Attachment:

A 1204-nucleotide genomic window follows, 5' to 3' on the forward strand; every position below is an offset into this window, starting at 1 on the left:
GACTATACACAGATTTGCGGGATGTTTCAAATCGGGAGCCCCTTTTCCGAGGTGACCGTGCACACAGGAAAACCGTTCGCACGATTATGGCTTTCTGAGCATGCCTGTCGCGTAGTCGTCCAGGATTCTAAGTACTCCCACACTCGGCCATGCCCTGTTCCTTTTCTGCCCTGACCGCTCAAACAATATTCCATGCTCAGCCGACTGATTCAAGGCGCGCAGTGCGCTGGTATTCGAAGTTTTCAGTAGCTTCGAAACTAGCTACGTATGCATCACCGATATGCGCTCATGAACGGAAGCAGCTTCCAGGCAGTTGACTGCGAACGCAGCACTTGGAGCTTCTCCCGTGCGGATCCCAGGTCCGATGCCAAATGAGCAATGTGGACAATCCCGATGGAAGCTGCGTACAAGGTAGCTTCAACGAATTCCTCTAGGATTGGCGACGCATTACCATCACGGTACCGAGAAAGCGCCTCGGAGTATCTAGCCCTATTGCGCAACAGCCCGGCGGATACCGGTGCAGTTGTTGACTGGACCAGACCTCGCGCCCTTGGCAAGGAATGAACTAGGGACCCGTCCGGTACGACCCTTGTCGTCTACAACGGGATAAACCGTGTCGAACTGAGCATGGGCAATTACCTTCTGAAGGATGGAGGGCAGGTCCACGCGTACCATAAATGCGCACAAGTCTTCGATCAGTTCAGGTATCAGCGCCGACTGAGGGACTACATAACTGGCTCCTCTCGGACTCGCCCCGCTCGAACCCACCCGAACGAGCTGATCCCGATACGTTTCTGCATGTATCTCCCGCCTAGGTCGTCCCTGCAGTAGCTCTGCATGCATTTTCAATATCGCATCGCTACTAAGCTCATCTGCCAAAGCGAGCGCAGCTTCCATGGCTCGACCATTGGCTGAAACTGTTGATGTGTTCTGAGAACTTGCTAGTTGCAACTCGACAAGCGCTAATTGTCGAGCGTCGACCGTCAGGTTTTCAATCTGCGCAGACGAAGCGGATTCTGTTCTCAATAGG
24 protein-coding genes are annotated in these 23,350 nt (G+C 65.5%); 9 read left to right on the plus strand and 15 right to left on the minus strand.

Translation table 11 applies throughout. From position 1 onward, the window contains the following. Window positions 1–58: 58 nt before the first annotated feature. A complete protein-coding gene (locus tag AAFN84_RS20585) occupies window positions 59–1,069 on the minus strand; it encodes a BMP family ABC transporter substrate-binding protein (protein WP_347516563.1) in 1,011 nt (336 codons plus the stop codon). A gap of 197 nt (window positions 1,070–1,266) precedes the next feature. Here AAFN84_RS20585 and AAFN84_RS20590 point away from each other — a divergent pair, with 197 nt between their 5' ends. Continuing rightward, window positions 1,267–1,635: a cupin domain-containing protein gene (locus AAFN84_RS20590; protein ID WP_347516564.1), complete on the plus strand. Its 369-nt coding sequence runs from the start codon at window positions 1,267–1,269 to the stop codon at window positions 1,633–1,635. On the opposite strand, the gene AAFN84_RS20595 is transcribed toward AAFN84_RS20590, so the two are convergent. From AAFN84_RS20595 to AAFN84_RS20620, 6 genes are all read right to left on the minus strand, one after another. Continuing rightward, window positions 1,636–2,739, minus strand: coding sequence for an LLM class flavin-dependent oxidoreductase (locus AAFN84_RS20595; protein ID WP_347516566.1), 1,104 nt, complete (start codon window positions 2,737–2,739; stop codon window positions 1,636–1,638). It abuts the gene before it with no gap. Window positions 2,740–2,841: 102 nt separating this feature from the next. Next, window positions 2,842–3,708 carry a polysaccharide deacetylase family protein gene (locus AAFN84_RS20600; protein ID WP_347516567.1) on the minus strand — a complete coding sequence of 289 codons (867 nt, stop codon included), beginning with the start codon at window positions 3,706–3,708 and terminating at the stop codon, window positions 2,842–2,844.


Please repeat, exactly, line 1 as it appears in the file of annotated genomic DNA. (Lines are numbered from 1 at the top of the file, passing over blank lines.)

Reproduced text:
A 1204-nucleotide genomic window follows, 5' to 3' on the forward strand; every position below is an offset into this window, starting at 1 on the left: